Ultimately, this shows us the role of faith.  There is no way that we can keep ourselves from every pitfall.  But if we rely upon God, we can trust that either He will protect us from evil or deliver us out of it.  In Nehemiah’s case, God protects Nehemiah from it.  In plenty of other cases in the Bible, God delivers.  One way or another, faith allows us to step up in righteousness and know that evil will come our way.  We can step up because we have a God who is bigger than our enemies.



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Wednesday, February 21, 2018

Year 8, Day 52: Nehemiah 5


Theological Commentary: Click Here



Today we see how Nehemiah handles internal issues.  Many of the poor common Hebrew people come to him with complaints.  They don’t have enough food.  They are having to ask the wealthy for money and are being charged interest.  They are having to sell their land – their inheritance – in order to get money.  They are even having to sell their own family in order to buy food.  Because of the interest, it is even harder to get back out of debt once they are in it.



We see Nehemiah deal with this threat, too.  Nehemiah could tell the poor that this is just how the world works and that they need to accept it.  However, in this case Nehemiah understands that there is an error happening. God’s people should not take advantage of one another!  We should not be caring more about the things of this world than we do about the people of this world!



Therefore, Nehemiah goes to the leaders and tells them that they are misbehaving.  Nehemiah stands up for what is right.  He doesn’t take the popular route, he takes the righteous route.  That’s what leadership does.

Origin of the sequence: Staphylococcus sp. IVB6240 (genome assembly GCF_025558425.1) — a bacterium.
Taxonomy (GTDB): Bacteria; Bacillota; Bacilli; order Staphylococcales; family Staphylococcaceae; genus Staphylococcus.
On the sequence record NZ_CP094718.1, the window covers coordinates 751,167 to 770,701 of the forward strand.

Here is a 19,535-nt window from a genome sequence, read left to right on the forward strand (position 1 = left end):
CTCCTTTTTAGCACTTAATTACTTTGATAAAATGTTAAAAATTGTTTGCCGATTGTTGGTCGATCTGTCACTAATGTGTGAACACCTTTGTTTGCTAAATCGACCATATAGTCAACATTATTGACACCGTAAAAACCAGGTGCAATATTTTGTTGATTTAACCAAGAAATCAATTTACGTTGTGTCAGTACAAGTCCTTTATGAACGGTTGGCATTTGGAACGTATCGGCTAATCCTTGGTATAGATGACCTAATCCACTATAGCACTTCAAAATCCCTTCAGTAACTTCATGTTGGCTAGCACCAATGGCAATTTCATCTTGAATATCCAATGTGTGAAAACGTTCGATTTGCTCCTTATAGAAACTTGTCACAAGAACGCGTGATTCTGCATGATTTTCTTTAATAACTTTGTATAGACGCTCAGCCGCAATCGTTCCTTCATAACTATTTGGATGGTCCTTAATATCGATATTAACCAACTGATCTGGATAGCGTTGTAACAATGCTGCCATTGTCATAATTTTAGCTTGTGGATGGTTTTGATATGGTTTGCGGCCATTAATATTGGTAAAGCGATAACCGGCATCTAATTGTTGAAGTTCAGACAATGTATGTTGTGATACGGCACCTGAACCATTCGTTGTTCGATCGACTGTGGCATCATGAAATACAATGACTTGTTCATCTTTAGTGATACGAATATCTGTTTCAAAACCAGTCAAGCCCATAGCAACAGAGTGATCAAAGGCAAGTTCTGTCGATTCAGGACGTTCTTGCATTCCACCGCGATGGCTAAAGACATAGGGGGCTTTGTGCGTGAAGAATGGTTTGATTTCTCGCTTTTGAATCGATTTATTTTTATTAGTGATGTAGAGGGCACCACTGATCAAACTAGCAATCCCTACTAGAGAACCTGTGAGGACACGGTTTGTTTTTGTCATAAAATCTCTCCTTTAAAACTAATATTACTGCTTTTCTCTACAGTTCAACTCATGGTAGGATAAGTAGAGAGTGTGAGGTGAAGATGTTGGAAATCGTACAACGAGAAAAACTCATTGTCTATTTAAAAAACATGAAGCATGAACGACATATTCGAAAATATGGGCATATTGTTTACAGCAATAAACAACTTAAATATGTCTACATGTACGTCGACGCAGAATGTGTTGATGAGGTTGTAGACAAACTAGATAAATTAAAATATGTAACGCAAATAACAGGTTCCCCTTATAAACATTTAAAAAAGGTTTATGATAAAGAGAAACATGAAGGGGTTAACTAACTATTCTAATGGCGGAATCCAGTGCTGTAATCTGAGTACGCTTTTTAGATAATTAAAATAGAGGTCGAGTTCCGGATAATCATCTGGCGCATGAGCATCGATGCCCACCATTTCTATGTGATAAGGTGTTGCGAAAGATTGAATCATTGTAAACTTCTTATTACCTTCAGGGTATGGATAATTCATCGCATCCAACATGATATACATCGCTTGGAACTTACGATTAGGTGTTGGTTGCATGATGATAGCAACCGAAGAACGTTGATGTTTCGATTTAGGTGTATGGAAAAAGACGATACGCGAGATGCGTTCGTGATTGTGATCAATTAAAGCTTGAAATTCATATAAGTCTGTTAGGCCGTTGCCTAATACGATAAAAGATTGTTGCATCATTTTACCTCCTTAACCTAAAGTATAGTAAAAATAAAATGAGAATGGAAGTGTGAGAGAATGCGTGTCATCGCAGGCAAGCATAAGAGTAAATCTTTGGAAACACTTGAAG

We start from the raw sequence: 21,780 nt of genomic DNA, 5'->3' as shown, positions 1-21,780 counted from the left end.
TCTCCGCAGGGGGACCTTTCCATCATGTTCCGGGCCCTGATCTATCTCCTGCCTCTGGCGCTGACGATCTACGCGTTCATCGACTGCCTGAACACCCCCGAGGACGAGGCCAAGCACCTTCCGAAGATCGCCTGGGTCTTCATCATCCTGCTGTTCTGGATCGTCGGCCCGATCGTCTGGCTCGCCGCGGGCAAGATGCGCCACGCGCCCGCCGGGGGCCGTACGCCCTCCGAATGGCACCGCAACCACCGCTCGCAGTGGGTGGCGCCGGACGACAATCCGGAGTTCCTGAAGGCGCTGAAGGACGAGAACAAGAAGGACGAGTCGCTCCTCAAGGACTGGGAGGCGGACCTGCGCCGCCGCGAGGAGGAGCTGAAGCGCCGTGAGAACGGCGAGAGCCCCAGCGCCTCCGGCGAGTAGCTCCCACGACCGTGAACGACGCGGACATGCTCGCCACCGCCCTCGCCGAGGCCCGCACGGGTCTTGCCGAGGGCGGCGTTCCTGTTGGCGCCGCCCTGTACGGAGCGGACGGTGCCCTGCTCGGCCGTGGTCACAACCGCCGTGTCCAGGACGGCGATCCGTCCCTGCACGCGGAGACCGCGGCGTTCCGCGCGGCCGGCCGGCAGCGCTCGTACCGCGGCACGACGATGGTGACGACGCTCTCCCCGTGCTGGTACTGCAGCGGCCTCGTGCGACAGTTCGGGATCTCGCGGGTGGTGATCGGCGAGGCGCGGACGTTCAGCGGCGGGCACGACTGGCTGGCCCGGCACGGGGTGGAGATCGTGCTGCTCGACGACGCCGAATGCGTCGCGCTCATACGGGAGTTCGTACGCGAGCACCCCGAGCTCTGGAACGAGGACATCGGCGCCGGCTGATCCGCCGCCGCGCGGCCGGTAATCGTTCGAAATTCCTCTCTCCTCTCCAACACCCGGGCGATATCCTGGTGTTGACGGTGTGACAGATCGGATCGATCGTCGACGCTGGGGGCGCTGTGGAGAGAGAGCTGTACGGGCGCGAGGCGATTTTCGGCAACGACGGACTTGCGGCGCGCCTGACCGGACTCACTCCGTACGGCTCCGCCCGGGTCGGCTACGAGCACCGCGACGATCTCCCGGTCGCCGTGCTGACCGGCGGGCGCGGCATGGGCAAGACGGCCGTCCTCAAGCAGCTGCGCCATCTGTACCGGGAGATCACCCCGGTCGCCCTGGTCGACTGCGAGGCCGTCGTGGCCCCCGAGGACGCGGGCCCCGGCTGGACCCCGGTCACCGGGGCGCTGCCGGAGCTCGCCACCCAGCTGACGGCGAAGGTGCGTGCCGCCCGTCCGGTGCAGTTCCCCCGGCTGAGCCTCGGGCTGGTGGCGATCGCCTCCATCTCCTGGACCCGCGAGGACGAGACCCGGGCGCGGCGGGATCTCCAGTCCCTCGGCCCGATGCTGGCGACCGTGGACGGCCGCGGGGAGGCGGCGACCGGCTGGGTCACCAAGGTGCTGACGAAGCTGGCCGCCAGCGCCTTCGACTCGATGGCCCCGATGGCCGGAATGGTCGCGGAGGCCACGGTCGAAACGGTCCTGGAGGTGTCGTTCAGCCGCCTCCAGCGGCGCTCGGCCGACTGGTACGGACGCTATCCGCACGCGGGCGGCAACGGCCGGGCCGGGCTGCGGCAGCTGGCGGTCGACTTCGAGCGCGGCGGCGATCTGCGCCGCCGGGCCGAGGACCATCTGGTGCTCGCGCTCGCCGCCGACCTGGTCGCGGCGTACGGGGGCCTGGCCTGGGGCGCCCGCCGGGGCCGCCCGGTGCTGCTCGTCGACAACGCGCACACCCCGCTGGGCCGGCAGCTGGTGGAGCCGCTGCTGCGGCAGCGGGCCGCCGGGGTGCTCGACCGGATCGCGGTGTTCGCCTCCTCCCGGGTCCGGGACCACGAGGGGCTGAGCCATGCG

The people listen and follow.  They recognize Nehemiah’s wisdom and his solid footing according to God’s ways.  They back down and make restoration.  This time, the people are willing to give up their worldly gain to do the right thing. 



It doesn’t always happen this way, but one thing is for sure.  If nobody stands up for righteousness, people will think of themselves more often than not.  Leadership must be willing to stand up for what is right or nobody will.



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Tuesday, February 20, 2018

Year 8, Day 51: Nehemiah 4

Theological Commentary: Click Here

Today we get to see how Nehemiah deals with external criticism.  The people who are living in the land – especially since the Hebrews were deported by Babylon – aren’t happy to see them return.  They are willing to do whatever it takes to stop the progress on the wall.  The first card they play is the easiest one to play.  They criticize and threaten the work.

We face this all the time.  We meet with people who don’t believe we can do it.  We face people who would rather see us fail than succeed.  We meet competitors who are going after the same goal.  There are all kinds of people who stand in our way.  We face external threats all life long.